All you fans of little Scout the leaf lovin’ cat will enjoy this great storytelling photo. Scout’s on a bug hunt in her new Culver City home! This picture was sent from the iphone of Ericka Stockwell, one of my good neighbor Belle’s grandchildren. Ericka really loves Scout and her other orange tabby named B.J. Thanks for keeping Scout’s admirers up to date, Ericka!
Another batch of “Myrtle” dailies from 1-5 to 1-10-1948 from the pen of the unmatched Dudley Fisher! In the first three, Freddie devises a clever way to dispose of a chi-chi vase that Susie won at a bridge tournament (does anybody under the age of 70 play bridge anymore?). Snoggons’ rare Alaskan dog, Ebuceci is running a fever and Myrtle makes a ridiculous funny face in the 1-10.
Krazy is doing telephone gags for the most part of the week of 4-13 to 4-18-1942. It’s small “wunda” that Garge’s Krazy Kat has so seldom been successfully animated. Look carefully at Krazy’s face and “boda” in these strips, his head changes shape and the eyes are handled differently in almost every panel. I love the abstract look of Krazy’s head in the third panel of the 4-14, and that pose in the third panel of the 4-18 is indicative of Herriman’s complex thinking about simple problems, as Krazy’s right foot winds sinuously about the table leg. It’s also interesting how props like tables, beds and so forth sometimes seem dimensional and sometimes look like they are pasted on the wall. What power Garge possessed, no matter how he drew his characters and settings, they always look right.
Danny Dooit and his brother miss Felix a lot, but he comes back to them in the strips from 4-2 to 4-8-1934. Messmer carries the continuity well from preceding weeks, as Felix still has the roll of discarded oil paintings he got from “Rembrandt” the artist. Those paintings really come in handy in the 4-6 and 4-7, as they make Mr. Dooit look like an art connoisseur to the senior partner in Mr. Dooit’s office. Felix is once more responsible for bringing good fortune to Danny’s family. In the Sunday, Felix visits the star (planet) of “Pisces” the fish. It’s an underwater planet filled with piscatorial delights until an octopus shows up. Felix constructs a ladder of fish bones to escape to another star, again very reminiscent of the Felix cartoons of the 1920s.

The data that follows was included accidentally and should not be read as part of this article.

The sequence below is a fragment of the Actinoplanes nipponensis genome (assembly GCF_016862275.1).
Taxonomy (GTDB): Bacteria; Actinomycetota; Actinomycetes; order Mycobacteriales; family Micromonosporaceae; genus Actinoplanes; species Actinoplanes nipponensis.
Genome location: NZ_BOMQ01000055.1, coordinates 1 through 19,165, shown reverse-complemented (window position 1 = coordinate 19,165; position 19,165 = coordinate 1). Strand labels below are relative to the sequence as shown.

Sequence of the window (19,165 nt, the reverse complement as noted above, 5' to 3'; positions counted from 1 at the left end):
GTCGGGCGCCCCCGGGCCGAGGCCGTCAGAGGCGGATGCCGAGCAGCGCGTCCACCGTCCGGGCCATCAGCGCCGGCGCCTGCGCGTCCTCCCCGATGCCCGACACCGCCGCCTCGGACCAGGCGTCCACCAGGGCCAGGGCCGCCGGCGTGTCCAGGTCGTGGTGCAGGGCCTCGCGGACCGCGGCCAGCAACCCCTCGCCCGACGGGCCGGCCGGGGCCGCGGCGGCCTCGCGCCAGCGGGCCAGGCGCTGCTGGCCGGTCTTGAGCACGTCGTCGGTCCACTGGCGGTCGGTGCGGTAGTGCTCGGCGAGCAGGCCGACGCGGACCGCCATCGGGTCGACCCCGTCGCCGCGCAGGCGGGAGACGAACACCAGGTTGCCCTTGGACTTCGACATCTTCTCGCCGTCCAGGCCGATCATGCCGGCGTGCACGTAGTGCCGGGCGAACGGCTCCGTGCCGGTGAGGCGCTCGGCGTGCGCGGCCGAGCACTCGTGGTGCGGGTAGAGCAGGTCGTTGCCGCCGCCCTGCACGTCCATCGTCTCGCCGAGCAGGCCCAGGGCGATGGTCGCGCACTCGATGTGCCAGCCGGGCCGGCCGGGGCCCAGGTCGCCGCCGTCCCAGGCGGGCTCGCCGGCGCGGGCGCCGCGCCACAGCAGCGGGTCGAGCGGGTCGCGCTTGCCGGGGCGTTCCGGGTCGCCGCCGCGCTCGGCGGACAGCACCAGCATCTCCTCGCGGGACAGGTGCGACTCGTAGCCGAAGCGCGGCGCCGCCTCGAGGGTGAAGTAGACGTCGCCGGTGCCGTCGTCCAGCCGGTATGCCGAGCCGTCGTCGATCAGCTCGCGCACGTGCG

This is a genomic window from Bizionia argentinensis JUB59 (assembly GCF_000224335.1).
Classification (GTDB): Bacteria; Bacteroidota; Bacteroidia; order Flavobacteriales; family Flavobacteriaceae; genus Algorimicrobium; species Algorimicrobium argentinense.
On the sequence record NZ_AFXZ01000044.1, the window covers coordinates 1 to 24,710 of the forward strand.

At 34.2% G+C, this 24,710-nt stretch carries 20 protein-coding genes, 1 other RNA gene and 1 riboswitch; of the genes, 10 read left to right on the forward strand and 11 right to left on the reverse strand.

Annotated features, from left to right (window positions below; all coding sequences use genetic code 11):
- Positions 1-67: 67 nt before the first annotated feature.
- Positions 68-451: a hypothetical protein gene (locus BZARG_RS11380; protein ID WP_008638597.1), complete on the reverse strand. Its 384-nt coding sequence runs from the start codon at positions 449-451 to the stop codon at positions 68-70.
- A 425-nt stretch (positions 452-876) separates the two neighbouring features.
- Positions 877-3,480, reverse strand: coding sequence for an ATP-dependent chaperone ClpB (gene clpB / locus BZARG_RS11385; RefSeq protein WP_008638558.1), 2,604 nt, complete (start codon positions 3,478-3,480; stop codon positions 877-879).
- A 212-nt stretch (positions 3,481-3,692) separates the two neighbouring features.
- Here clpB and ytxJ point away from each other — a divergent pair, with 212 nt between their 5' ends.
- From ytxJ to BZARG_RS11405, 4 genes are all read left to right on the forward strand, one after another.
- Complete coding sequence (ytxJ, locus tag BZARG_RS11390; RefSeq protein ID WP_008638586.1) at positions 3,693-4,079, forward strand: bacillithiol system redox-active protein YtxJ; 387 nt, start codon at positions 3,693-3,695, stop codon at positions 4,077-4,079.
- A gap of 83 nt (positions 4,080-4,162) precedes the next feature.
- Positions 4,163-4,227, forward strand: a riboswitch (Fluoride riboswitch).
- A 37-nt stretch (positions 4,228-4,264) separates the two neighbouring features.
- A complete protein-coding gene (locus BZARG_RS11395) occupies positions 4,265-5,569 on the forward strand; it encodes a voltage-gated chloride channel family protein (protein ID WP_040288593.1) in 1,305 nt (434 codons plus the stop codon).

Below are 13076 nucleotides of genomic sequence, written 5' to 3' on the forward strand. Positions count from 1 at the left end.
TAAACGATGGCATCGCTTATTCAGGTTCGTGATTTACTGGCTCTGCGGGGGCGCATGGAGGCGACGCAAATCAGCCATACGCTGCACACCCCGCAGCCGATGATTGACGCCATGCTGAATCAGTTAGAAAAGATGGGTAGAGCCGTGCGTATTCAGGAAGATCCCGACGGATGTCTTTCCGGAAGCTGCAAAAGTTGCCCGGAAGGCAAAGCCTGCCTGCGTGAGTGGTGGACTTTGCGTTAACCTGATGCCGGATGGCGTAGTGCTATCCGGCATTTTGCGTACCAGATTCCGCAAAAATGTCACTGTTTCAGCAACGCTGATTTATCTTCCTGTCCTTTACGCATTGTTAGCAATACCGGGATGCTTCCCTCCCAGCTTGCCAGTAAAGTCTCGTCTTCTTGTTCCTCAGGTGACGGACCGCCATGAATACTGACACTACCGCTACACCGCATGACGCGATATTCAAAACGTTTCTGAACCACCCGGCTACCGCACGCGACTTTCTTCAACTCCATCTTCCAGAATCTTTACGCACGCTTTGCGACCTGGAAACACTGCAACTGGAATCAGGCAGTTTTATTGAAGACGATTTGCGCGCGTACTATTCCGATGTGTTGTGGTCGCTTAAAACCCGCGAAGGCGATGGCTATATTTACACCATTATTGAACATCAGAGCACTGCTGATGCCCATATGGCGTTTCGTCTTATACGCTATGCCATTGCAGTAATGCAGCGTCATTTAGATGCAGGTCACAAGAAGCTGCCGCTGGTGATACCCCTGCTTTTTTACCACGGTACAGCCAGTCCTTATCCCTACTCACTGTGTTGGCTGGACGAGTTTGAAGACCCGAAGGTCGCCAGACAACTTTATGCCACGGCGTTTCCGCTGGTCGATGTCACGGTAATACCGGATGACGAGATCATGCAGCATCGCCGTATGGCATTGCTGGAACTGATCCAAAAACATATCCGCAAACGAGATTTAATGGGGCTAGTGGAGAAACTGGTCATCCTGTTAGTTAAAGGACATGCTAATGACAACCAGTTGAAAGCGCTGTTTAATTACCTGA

My computer’s operating system, Windows XP has now been officially orphaned by Microsoft, and will no longer be supported or updated. They have implied heavily that my computer will no longer be “safe” from threats and attacks. Their remedy for this, buy a whole new computer that will support the touch screen type interface included in their newest operating system, Windows 8.1. I don’t feel “safe” in continually touching the surfaces of complicated electronic devices to get them to do things, and I especially resent a major megawealthy corporation telling me to go spend money I haven’t got on new computers I don’t want! My old Dell Dimension works just fine, thank you, Microsoft! To Microsoft, 13 years is a “long time” to support one of their “older” operating systems. Not so very long ago, most appliances lasted much longer than that, some of them more than 50 years. I own a Bell telephone that’s more than 50 years old, and it still works better and sounds better than any iphone! These corporations want to trick us onto the Merry-Go-Round of computers and ipads, get us all comfortable and cozy with them, then pull the rug out after 13 years and make us spend another 500 bucks on still another “improved” computer. Makes you sorry you ever got into it. What would A.J. say about all this!?